On July 13, 1981, the appellants also filed an appeal from the zoning hearing board's action dismissing the validity challenge for failure of prosecution. The court reviewed the record made by the zoning hearing board, and held that the zoning hearing board's findings were supported by the evidence, that its conclusions were proper and that it had not committed an abuse of discretion and dismissed the court appeal. The appellants' appeal of this action to this court is docketed to No. 3180 C.D. 1981. We consolidated the appeals in this court.

The central point of the court's decision was that the zoning hearing board held a hearing on April 22, 1981, a date forty days after the appellants' application, and that it had therefore satisfied all requirements of the MPC.

The appellants contend that this is a case for the application of Section 908(9), 53 P.S. § 10908(9) which provides:

Where the board . . . fails to hold the required hearing within sixty days from the date of the applicant's request for a hearing, the decision shall be deemed to have been rendered in favor of the applicant unless the applicant has agreed in writing to an extension of time.

     and that the continued hearing of May 27, 1981, was more than sixty days after the March 13, 1981 filing. As we will later show Section 908(9) is not applicable; but if it were the zoning hearing board complied. As the colloquy quoted earlier demonstrates, the chairman of the board expressly continued the April 22, 1981 hearing to a day certain, receiving the appellants' counsel's expression of gratitude. The May 27, 1981

[ 72 Pa. Commw. Page 9]

    meeting was a continuation of the April hearing, not a new hearing. Moreover, the deemed approval rules of the MPC are designed "to assure applicants of timely decisions on their zoning applications, and zoning boards under this rule can no longer effectively frustrate or prohibit lawful land uses by refusing to act on zoning applications." Appeal of Emmanuel Baptist Church, 26 Pa. Commonwealth Ct. 427, 437, 364 A.2d 536, 541 (1976). The record in this case reveals a zoning hearing board conscientiously pursuing the purpose of a timely disposition of the appellants' matter.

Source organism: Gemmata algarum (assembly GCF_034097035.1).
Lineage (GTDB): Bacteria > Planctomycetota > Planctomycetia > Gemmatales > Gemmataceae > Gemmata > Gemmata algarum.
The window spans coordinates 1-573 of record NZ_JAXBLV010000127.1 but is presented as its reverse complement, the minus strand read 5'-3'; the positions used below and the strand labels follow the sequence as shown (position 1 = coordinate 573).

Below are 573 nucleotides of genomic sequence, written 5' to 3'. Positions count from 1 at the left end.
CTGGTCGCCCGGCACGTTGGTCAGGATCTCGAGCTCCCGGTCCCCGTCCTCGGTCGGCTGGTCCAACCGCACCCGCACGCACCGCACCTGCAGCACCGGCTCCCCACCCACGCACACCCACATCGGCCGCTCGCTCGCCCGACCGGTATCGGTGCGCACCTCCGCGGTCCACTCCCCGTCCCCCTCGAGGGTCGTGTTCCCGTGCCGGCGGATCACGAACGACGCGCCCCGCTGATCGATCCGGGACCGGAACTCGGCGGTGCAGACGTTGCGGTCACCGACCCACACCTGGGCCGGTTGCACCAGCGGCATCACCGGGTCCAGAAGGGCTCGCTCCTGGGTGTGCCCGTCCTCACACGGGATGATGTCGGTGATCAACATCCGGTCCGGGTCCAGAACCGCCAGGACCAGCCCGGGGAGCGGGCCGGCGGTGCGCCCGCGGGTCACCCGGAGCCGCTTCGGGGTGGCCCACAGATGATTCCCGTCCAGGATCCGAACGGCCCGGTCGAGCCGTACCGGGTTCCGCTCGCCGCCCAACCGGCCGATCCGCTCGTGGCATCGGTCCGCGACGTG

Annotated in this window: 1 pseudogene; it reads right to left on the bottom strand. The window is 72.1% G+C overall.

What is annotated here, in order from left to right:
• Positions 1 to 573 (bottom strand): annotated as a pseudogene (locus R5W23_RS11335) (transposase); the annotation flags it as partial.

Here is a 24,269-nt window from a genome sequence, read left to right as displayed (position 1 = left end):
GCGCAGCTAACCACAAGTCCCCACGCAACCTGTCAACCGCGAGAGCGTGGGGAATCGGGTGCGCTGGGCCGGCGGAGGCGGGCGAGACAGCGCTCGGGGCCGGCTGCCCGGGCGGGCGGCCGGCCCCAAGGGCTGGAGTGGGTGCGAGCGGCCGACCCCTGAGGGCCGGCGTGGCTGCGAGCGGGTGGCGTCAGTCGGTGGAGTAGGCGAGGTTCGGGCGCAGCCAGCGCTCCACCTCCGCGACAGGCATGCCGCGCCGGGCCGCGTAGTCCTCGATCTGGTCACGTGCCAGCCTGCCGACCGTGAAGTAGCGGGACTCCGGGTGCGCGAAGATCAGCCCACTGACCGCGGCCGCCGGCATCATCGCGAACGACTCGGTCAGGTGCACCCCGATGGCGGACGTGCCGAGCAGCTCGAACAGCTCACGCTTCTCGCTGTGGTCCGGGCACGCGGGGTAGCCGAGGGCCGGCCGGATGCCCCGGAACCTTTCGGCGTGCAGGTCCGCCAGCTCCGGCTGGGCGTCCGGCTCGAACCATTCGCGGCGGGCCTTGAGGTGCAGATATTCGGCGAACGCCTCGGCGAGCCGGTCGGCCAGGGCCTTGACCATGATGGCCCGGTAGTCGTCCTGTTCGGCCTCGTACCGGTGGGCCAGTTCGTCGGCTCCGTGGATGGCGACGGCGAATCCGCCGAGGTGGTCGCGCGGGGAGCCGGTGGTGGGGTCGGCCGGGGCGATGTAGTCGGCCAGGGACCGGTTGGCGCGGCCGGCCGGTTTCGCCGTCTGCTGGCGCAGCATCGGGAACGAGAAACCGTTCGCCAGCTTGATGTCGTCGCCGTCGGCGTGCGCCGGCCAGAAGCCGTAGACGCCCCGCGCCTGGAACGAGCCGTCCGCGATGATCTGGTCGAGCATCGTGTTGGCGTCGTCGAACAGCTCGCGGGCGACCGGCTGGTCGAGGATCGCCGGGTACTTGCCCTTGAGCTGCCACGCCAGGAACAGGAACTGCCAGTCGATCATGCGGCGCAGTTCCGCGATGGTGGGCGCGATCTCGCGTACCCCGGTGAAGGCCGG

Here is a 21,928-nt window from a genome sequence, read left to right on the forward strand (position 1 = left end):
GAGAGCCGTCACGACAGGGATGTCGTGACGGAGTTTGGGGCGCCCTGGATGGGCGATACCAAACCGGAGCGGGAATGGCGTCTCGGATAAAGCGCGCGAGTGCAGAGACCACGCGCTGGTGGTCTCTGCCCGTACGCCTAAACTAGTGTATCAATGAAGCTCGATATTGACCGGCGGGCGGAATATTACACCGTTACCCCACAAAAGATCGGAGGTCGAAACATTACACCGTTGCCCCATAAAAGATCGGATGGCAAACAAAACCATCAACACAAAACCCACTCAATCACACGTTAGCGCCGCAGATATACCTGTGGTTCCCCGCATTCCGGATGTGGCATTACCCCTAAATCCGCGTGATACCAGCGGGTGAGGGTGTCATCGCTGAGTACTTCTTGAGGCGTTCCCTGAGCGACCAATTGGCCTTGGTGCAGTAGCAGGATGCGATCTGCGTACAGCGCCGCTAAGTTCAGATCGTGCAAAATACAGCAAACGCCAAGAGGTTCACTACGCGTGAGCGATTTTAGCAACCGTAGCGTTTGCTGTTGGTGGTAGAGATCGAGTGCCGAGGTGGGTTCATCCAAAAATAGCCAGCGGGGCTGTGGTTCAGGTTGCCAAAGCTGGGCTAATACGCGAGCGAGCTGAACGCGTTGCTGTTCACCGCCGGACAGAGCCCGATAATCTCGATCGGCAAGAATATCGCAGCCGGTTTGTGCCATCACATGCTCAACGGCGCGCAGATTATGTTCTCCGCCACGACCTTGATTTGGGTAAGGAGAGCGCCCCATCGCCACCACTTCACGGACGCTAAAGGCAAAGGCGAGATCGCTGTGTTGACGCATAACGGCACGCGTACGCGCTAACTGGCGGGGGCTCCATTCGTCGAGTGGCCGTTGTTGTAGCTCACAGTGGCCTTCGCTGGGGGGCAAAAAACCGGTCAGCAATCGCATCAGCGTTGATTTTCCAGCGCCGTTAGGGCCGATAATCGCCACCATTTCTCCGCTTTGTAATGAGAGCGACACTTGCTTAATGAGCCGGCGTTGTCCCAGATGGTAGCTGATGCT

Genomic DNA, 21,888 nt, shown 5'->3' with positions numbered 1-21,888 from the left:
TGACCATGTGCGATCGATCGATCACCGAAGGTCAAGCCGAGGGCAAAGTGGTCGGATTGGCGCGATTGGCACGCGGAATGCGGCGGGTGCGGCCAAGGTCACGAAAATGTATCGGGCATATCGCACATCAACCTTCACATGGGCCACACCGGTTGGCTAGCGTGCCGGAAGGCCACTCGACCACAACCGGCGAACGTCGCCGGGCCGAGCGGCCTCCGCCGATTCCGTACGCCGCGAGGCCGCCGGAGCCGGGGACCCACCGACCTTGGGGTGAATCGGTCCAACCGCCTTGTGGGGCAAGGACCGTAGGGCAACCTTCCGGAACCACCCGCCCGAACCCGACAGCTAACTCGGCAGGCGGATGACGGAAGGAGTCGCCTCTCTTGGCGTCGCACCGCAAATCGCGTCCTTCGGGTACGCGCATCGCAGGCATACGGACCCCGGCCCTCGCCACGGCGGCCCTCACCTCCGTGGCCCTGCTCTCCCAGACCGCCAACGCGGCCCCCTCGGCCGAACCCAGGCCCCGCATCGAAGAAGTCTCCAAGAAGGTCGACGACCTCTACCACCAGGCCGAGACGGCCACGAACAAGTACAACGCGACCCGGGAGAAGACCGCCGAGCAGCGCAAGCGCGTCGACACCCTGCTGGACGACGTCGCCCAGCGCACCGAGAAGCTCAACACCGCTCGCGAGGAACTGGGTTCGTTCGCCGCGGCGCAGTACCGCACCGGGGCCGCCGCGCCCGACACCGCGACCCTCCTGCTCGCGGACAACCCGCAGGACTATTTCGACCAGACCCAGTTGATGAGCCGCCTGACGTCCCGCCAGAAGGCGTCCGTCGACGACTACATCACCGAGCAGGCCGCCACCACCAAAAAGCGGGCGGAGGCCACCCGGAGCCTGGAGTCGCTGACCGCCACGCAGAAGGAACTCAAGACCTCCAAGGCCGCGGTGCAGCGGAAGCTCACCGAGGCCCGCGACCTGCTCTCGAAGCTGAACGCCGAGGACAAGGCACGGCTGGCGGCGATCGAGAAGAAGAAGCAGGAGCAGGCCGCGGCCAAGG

Since the appellants' original filing was a validity challenge, not MPC Section 908(9), but MPC Section 1004(2)(f) was applicable. The latter reads:

(f) The board or the governing body, as the case may be, shall hold a hearing upon the landowner's request pursuant to Sections 609.1, 910, or 913.1, whichever is applicable, commencing not later than sixty days after the request is filed unless the landowner requests or consents to an extension of time.

This provision contains no stricture of deemed approval for the failure to hold the first hearing within sixty days. In Beekhuis v. Zoning Hearing Board of Middletown Township, 59 Pa. Commonwealth Ct. 307, 429 A.2d 1231 (1981), we held that the absence from Section 1004(2)(f) of the reference to deemed approval, meant that the legislature did not intend that consequence of a failure timely to hold the hearing to obtain. See also Appeal of Crossley, 60 Pa. Commonwealth Ct. 351, 432 A.2d 263 (1981).

Finally, we agree with the trial court that the appellants' contention that their filing fee should be refunded because this was a challenge to the ordinance, not an appeal to the zoning hearing board for which a township regulation required a fee, was without merit.

[ 72 Pa. Commw. Page 10]

Orders affirmed.

Order in 3073 C.D. 1981

And Now, this 9th day of February, 1983, the order of the Court of Common Pleas of Lehigh County dated November 4, 1981, dismissing the appellants' complaint in mandamus is affirmed.

Order in 3180 C.D. 1981

And Now, this 9th day of February, 1982, the order of the Court of Common Pleas of Lehigh County dated December 14, 1981 is affirmed.

Disposition

Affirmed.

19830209

© 1998 VersusLaw Inc.



Buy This Entire Record For $7.95

Official citation and/or docket number and footnotes (if any) for this case available with purchase.

Learn more about what you receive with purchase of this case.